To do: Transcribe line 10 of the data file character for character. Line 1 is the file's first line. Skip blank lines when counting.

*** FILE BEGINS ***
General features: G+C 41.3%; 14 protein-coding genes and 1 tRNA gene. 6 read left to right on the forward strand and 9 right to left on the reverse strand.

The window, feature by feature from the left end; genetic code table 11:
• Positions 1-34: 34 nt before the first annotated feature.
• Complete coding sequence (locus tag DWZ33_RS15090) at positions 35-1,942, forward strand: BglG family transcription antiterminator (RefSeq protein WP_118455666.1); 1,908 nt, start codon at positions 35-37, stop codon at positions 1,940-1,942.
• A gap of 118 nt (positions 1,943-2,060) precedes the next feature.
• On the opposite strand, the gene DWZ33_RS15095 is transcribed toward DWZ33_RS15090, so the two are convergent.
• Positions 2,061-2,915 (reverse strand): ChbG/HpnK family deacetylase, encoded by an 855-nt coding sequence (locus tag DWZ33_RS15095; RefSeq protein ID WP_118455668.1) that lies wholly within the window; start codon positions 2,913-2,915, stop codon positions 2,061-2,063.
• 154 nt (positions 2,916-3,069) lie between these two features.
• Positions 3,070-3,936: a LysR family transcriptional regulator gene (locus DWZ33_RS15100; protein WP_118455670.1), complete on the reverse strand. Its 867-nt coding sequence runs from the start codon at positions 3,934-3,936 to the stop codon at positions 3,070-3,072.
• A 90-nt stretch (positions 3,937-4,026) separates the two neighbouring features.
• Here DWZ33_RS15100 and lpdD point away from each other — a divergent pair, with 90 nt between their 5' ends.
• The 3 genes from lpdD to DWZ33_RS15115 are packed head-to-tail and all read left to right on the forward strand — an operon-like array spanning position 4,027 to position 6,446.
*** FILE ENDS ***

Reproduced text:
• A 90-nt stretch (positions 3,937-4,026) separates the two neighbouring features.